On my recent flight back to New York from San Francisco, I had the displeasure of viewing an episode of The Blacklist on NBC Universal. When flying American Airlines on transcontinental flights, first there’s a movie, then clips from NBC talk shows, and then an episode or two of a current sitcom or drama. The Blacklist was that show. I viewed the first episode of The Big Bang Theory on an American Airlines flight. For the record, I didn’t think the show would make it past the first season based on episode one. However, I loved Cheers from the first episode despite the poor initial ratings and that turned out pretty well.
So there I am, at 35,000 feet watching a little girl be kidnapped despite being protected by the military, which is silly to begin with. The kidnappers escape by boat, which is waiting by the bridge over which the convoy is driving. The little girl is the daughter of a general and was being guarded by a new, inexperienced agent. But who cares if people buy that nonsense. Later, when the police discover that the girl is left at the zoo, it appears to be a happy ending. But then, this same new detective, who feels responsible for the little girl’s kidnapping, unzips her jacket, revealing a bomb. Never mind the fact that we’re on an airplane, the writer who came up with the idea to strap a bomb to a little girl, obviously ran out of ideas. Another bad guy or good guy, removes the bomb vest just prior to her being blown to bits. Nice. It’s sick and demented. What’s happened is, Hollywood has become like the drug addict who continually needs new and stronger drugs to achieve the same high. With fewer and fewer original and creative ideas, apparently the only way keep an audience interested is to find new ways to shock. A bomb strapped to a five-year-old achieves that desired result I suppose. I for one am sick of it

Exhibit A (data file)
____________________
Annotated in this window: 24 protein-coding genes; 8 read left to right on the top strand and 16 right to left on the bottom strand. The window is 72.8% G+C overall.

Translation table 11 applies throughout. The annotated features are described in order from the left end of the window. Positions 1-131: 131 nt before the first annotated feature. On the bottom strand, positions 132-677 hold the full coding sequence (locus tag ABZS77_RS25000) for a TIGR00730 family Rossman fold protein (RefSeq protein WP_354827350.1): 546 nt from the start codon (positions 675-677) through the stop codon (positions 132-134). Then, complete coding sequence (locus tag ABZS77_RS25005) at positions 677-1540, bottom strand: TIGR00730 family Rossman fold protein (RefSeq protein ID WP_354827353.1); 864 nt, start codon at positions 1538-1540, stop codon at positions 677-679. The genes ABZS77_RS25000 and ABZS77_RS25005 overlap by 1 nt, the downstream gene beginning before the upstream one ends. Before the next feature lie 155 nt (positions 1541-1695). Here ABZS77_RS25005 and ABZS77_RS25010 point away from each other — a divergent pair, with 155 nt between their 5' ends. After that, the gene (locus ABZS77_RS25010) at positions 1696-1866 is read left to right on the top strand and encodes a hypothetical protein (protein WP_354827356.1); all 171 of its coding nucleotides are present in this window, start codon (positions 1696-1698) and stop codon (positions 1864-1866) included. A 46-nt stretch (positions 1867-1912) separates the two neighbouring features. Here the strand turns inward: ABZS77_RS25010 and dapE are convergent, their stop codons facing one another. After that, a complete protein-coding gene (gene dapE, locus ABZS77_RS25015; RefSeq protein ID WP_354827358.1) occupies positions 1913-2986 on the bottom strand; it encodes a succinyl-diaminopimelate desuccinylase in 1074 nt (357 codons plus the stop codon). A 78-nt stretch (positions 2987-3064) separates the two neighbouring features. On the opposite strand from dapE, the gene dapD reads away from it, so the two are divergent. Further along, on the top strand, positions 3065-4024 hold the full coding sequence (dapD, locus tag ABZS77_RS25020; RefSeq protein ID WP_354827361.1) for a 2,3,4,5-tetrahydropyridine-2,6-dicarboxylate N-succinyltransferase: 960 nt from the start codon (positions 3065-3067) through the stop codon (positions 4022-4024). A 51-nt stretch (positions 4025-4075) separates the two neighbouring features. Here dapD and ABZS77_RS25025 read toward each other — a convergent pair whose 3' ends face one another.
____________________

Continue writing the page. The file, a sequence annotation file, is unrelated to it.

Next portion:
Gratuitous violence is simply unacceptable. As a Martial Artist, I have seen violence. I have fought hundreds of times and suffered injuries and inflicted injuries, even breaking the leg of another competitor which caused me to reconsider competitive fighting. But Martial Artists need to fight each other in order to perfect their techniques. It allows you to learn what you do well and what needs to be improved. It’s real, not acting. It’s two men or two women facing off against each other and may the best person win. Each one understands and accepts what’s about to take place and the potential results and possible consequences. But Hollywood violence isn’t creative or real which is another reason why it’s so easy to get carried away. Today’s violence in movies isn’t about a shark staking a claim to a beach, and chewing people up in the surf. It’s simply violence for violence sake. While the world loved the Dark Knight, I despised it. There was no goal to the violence. What did the Joker want? We never really know other than the fact he gets a thrill from it and that’s not a good premise for a movie. It’s the very definition of terrorism (indiscriminate violence) and despite the actors performances, I could not get past the senselessness.
Hollywood financiers, executives and actors need to support other creative endeavors that don’t center around such meaningless violence meant to stir the emotions of movie-goers. Hollywood often criticizes the NRA for fighting for the right to own the firearms of their choice. The firearms are the same weapons and in most instances, less deadly firearms than Hollywood uses, under the guise that it’s only make believe. In other words, if guns, and bloodshed results in a profit, it’s ok. Will Smith once said that his grandma told him that if he was really musically talented, he wouldn’t need to curse constantly. He never cursed again. Hollywood should take the same advice as it relates to violence and run with it.